There are no words to describe the pain of watching your child suffer. It really is like getting your heart ripped out. I am thankful that her injury wasn’t more serious. Had she lost a limb or been caught in a fire I don’t think I would have been able to handle it. As it was, I had to sit for several hours in the ER, watching her suffer more pain than I have ever seen anyone endure. My greatest physical pain thus far has been giving birth, but I am certain that her pain exceeded that. And she was unable to have anything stronger than Tylenol 3 because the doctor worried that she may need surgery.
It was five hours after she broke her arm that Abby was finally taken to the OR, not to have surgery, thank God, but to be put under general anesthesia while her arm was set and casted. Normally family members are not allowed into the recovery room, but Abby was freaking out so much when she woke up from the anesthesia that they took me back there to be with her. Her throat was scratchy from the intubation tube they used while she was under and she was panicking, which caused her asthmatic airways to swell. Her arm felt infinitely better, just from having been reset to its natural position, but now she had to receive a breathing treatment and a dose of morphine to help calm her down.
Seven hours after Abby broke her arm she was finally admitted to the pediatric ward. It took us a while to convince her that she would have to stay in the hospital overnight, because she was getting really fed up with the whole situation. Several hours of extreme pain had left her feeling tired and grouchy, and she was terrified by all that had happened. She finally settled down with her morphine, cartoons, and the promise of an endless supply of juice, pudding, and ice cream. I drove home to take care of the other three kids while Matt stayed with Abby in the hospital.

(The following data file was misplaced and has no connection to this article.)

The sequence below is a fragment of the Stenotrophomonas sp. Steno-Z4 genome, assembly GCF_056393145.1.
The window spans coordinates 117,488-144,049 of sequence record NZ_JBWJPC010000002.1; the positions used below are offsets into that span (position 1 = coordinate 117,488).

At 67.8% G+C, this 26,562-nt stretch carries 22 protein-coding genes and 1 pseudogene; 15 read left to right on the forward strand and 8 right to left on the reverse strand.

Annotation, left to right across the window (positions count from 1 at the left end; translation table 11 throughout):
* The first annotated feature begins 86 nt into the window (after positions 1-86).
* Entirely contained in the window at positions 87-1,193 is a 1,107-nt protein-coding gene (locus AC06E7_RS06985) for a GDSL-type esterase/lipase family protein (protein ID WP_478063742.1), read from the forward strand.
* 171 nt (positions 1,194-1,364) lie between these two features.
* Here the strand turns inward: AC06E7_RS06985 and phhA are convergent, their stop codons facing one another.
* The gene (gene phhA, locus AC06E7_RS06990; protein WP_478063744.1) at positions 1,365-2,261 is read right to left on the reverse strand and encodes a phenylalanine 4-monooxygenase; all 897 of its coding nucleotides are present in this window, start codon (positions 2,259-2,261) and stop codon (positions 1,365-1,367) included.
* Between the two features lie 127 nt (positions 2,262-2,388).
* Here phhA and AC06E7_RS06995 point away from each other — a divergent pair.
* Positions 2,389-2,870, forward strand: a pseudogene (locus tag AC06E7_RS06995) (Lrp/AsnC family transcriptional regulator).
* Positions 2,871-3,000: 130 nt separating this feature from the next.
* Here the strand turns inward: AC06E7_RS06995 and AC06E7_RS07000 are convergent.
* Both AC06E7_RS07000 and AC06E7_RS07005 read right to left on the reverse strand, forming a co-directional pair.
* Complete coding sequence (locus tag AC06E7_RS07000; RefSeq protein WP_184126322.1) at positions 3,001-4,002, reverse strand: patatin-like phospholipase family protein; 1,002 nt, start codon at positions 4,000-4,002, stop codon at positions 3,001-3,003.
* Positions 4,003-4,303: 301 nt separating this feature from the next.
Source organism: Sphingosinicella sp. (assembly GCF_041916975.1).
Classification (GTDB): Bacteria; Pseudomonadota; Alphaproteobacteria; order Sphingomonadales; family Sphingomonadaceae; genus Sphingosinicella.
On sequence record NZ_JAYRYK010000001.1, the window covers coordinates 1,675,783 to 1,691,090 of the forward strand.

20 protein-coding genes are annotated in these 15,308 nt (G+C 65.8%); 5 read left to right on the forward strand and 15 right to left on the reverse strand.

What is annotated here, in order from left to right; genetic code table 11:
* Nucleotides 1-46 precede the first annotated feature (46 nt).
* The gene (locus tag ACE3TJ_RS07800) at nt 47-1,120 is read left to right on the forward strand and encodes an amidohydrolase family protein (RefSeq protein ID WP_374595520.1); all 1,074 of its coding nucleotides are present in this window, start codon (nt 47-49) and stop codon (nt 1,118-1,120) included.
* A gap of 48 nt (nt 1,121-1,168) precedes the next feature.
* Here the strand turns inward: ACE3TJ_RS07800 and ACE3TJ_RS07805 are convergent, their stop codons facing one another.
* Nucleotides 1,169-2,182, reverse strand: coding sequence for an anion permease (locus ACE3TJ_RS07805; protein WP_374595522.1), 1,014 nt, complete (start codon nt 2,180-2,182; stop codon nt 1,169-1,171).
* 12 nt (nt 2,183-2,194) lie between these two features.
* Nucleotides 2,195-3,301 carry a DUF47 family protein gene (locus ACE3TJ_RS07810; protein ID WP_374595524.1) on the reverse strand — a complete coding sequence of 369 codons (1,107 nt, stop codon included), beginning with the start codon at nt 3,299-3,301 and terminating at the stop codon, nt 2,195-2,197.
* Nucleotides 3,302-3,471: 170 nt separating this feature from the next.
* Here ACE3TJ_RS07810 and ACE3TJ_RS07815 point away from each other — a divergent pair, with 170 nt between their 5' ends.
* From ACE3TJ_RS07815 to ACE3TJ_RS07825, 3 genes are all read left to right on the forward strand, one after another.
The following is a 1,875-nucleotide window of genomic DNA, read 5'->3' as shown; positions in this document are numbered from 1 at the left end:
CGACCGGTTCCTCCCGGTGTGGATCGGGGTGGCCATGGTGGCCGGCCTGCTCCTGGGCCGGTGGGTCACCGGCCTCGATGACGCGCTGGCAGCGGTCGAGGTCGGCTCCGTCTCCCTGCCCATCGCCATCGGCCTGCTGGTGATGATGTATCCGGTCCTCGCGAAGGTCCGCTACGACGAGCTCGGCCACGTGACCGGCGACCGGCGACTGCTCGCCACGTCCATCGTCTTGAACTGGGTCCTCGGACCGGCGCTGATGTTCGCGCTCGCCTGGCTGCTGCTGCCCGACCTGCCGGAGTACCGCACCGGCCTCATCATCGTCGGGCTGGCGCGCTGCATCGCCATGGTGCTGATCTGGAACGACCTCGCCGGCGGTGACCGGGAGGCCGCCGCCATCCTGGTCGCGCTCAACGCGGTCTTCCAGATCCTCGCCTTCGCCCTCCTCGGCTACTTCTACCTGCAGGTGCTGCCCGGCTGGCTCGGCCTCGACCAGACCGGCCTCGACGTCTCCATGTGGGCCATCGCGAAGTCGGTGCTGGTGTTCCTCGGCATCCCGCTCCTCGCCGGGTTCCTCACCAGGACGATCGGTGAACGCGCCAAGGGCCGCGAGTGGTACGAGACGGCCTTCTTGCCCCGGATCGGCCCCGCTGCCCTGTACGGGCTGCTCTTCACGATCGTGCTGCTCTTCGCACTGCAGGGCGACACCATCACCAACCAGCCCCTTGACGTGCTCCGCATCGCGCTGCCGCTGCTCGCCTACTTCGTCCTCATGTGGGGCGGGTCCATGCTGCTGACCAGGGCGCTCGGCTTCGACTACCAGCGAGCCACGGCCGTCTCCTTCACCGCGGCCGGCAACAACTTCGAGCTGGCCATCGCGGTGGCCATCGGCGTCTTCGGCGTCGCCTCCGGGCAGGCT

While we were waiting in the ER to find out the extent of Abby’s injury I texted my family to ask for prayer that she wouldn’t need to have surgery. Later, when I talked to my mom, she told me she had been praying like crazy for something else that I hadn’t even thought of. I was so focused on Abby’s pain that I forgot about my MS. MS patients are extremely fragile and can be vaulted into a relapse by something as simple as a cold or flu, or by any level of stress. My mom is a nurse and she knew that the kind of stress I was going through that day was enough to put me in the hospital right next to Abby. Miraculously, I made it through the entire day with nary a symptom. Amazing. I did crash the next day and spent most of the morning in bed, which stunk because I had a research paper due in class the next day, but I still can’t believe I made it through the hospital ordeal.
I managed to write my research paper on the day it was due (thank God for evening classes), and I even got an A on it, thank you very much. I survived a hellish day of watching my little girl suffer and I lived to blog about it. This is just one piece, albeit the most (recent) jagged one, of my stressful life puzzle. All I can do is thank God that He is faithful, that He answers prayers, and that He strengthens me in times of trial.